Truth seeking

“The Sand Creek Massacre” by Robert Lindneaux (cropped) portrays his concept of the assault on the peaceful Cheyenne and Arapaho village by the U.S. Army. History Colorado #46619

Acclaimed U.S. historian considers The Sand Creek Massacre

Historians must grapple with myriad, often contrary perspectives to seek truth in the stories of the past and re-tell them accurately. Thanks to the Boulder History Museum, you can meet one of the very best in the business.

Dr. Ari Kelman

Dr. Ari Kelman

This Wednesday, the museum presents Dr. Ari Kelman, who will discuss the 1864 Sand Creek Massacre, a tragic event of the American West that occurred 150 years ago but continues to sting and smolder today.

Sand Creek was a slaughter of innocents. Seven hundred members of the U.S. Army attacked, mutilated and murdered between 70 – 163 Cheyenne and Arapahoe Indians, most of whom were women and children, in a remote part of Southeast Colorado.

It was a particularly shameful moment in the country’s westward expansion, and undeniably one of the worst atrocities ever committed by the government. Yet memorializing Sand Creek often has been a process fraught with historical perspectives at odds.

“There are a variety of controversies about the way in which people in the West think about Sand Creek and view its implications,” Dr. Kelman says. “The people of Boulder have been relatively fearless about engaging with these issues over several years, and it’s an honor for me to be a part of that conversation.”

Dr. Kelman, currently the McCabe Greer Professor of History at Penn State University, has carefully deconstructed Sand Creek, considering it from every angle in his 2013 book A Misplaced Massacre, Struggling Over the Memory of Sand Creek. The work received enthusiastic praise for its historical integrity and compelling story telling, and won the 2014 Bancroft Prize, considered by many as the most prestigious honor in the field of American history.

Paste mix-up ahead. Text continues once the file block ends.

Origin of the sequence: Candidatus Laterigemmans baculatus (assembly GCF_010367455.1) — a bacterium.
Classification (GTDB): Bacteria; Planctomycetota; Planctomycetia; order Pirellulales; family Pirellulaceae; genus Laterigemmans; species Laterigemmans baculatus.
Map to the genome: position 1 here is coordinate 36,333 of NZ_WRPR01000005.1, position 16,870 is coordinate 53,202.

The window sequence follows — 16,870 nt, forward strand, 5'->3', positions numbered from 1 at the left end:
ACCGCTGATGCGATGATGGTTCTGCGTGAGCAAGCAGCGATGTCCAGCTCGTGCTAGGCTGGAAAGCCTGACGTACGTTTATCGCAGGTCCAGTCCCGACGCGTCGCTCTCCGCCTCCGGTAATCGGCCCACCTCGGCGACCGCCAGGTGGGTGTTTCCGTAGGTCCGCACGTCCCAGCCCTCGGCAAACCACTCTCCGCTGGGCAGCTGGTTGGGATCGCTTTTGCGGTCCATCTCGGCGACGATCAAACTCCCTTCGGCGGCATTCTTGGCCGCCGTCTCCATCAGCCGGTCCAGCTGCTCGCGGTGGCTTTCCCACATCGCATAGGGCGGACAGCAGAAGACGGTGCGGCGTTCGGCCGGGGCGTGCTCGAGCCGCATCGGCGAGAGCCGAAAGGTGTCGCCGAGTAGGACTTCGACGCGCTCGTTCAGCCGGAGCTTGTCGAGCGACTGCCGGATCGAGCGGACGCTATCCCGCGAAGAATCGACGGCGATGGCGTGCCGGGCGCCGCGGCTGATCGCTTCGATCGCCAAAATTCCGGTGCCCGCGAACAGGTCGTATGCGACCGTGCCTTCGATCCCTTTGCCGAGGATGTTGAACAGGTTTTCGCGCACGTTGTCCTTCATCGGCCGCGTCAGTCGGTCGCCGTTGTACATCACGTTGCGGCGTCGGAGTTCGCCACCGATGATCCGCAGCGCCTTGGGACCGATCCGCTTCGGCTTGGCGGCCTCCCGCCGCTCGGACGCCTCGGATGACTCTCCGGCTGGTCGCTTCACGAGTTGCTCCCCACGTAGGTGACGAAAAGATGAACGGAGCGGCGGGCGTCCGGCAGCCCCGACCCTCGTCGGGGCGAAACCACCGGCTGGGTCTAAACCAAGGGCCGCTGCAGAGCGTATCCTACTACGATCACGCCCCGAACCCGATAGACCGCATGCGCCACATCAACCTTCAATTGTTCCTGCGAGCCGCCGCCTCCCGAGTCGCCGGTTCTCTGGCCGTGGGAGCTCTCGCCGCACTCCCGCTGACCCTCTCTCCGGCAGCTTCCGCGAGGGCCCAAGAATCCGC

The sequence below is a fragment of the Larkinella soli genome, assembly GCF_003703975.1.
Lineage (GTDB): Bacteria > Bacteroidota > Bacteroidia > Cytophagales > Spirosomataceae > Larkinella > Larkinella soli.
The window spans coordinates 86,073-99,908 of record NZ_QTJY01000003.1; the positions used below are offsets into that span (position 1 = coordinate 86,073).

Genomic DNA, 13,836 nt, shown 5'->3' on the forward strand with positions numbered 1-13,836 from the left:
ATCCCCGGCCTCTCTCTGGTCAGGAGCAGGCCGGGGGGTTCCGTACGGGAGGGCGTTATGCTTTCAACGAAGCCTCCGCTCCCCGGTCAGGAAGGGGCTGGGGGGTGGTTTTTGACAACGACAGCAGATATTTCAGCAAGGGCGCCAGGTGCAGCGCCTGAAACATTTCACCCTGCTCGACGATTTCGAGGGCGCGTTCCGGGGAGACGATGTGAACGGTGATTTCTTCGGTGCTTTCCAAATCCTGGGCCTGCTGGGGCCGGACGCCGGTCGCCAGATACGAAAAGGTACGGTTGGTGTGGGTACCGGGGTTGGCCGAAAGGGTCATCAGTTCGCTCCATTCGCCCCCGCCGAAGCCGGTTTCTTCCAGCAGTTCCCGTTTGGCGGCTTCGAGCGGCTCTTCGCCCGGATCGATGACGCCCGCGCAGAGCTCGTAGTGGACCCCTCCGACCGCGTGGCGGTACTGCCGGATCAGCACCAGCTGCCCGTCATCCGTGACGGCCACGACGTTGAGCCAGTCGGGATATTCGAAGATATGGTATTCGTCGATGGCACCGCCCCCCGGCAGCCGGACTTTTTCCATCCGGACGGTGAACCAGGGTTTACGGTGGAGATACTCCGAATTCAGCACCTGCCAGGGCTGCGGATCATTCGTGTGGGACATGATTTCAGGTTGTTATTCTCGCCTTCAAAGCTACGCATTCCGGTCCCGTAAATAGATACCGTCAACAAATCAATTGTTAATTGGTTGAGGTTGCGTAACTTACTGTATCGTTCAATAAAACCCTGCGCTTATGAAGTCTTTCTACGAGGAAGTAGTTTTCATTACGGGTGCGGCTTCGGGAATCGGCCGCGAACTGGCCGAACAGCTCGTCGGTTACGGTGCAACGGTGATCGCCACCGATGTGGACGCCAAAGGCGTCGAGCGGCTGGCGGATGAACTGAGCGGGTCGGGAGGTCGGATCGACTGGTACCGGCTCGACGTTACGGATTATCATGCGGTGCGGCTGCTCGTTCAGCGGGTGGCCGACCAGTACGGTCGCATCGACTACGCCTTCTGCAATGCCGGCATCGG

Some of the angles Dr. Kelman’s talk will consider include the details of Sand Creek and the event’s lasting impact on Indian policy. He also will consider the challenges in memorializing the event – such as the dedication, at long last, of a National Historic Site in Kiowa County, CO some 142 years after the massacre.

“For Coloradans in particular, Sand Creek is a pivotal moment in history,” he says. “It is impossible to fully understand who we are and where we are going without understanding this event.”

Boulder History Museum presents Dr. Ari Kelman discussing the Sand Creek Massacre
Wednesday, October 22 | 7 – 8:30 p.m.
Future home of the Museum of Boulder
2205 Broadway in Boulder
BUY TICKETS ONLINE ($10 | $8  for members)

Senator Ben Nighthorse Campbell speaks November 19
Don’t miss a related talk by Senator Ben Nighthorse Campbell, whose determined efforts led to the establishment of The Sand Creek Massacre National Historic Site. Congressman David Skaggs served with Campbell in Congress and will interview Campbell about the historic site and its importance to all Americans. More information here.